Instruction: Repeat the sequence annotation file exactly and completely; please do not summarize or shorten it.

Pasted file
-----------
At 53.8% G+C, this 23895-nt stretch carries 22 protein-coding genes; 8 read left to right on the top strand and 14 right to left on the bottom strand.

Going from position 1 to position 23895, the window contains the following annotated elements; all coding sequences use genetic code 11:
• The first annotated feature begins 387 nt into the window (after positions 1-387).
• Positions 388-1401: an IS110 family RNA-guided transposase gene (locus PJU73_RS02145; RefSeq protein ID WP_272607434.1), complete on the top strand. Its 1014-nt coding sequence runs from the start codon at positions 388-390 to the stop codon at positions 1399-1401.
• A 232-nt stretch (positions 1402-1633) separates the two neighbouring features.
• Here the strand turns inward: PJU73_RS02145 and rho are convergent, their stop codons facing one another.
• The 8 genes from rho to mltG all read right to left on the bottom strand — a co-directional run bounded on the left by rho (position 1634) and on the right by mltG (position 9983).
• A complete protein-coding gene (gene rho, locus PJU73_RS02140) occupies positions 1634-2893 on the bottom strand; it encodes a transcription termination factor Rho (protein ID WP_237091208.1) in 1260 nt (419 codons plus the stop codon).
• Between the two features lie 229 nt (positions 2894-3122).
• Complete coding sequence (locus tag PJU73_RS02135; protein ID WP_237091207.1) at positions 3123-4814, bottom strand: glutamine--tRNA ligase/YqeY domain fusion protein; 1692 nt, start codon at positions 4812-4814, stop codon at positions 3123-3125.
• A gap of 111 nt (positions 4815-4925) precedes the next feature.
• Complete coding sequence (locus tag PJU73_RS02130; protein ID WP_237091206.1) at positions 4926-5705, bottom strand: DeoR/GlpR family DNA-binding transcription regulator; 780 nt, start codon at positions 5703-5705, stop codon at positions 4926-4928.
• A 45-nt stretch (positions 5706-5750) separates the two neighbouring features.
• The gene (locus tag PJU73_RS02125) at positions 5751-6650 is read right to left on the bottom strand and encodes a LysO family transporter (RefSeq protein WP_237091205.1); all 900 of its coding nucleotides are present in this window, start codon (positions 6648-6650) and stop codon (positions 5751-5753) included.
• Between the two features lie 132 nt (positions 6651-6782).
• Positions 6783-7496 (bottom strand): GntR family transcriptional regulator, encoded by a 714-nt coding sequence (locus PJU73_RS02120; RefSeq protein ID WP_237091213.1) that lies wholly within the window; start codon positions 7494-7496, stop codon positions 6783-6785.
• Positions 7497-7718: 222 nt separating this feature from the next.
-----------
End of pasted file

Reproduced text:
At 53.8% G+C, this 23895-nt stretch carries 22 protein-coding genes; 8 read left to right on the top strand and 14 right to left on the bottom strand.

Going from position 1 to position 23895, the window contains the following annotated elements; all coding sequences use genetic code 11:
• The first annotated feature begins 387 nt into the window (after positions 1-387).
• Positions 388-1401: an IS110 family RNA-guided transposase gene (locus PJU73_RS02145; RefSeq protein ID WP_272607434.1), complete on the top strand. Its 1014-nt coding sequence runs from the start codon at positions 388-390 to the stop codon at positions 1399-1401.
• A 232-nt stretch (positions 1402-1633) separates the two neighbouring features.
• Here the strand turns inward: PJU73_RS02145 and rho are convergent, their stop codons facing one another.
• The 8 genes from rho to mltG all read right to left on the bottom strand — a co-directional run bounded on the left by rho (position 1634) and on the right by mltG (position 9983).
• A complete protein-coding gene (gene rho, locus PJU73_RS02140) occupies positions 1634-2893 on the bottom strand; it encodes a transcription termination factor Rho (protein ID WP_237091208.1) in 1260 nt (419 codons plus the stop codon).
• Between the two features lie 229 nt (positions 2894-3122).
• Complete coding sequence (locus tag PJU73_RS02135; protein ID WP_237091207.1) at positions 3123-4814, bottom strand: glutamine--tRNA ligase/YqeY domain fusion protein; 1692 nt, start codon at positions 4812-4814, stop codon at positions 3123-3125.
• A gap of 111 nt (positions 4815-4925) precedes the next feature.
• Complete coding sequence (locus tag PJU73_RS02130; protein ID WP_237091206.1) at positions 4926-5705, bottom strand: DeoR/GlpR family DNA-binding transcription regulator; 780 nt, start codon at positions 5703-5705, stop codon at positions 4926-4928.
• A 45-nt stretch (positions 5706-5750) separates the two neighbouring features.
• The gene (locus tag PJU73_RS02125) at positions 5751-6650 is read right to left on the bottom strand and encodes a LysO family transporter (RefSeq protein WP_237091205.1); all 900 of its coding nucleotides are present in this window, start codon (positions 6648-6650) and stop codon (positions 5751-5753) included.
• Between the two features lie 132 nt (positions 6651-6782).
• Positions 6783-7496 (bottom strand): GntR family transcriptional regulator, encoded by a 714-nt coding sequence (locus PJU73_RS02120; RefSeq protein ID WP_237091213.1) that lies wholly within the window; start codon positions 7494-7496, stop codon positions 6783-6785.
• Positions 7497-7718: 222 nt separating this feature from the next.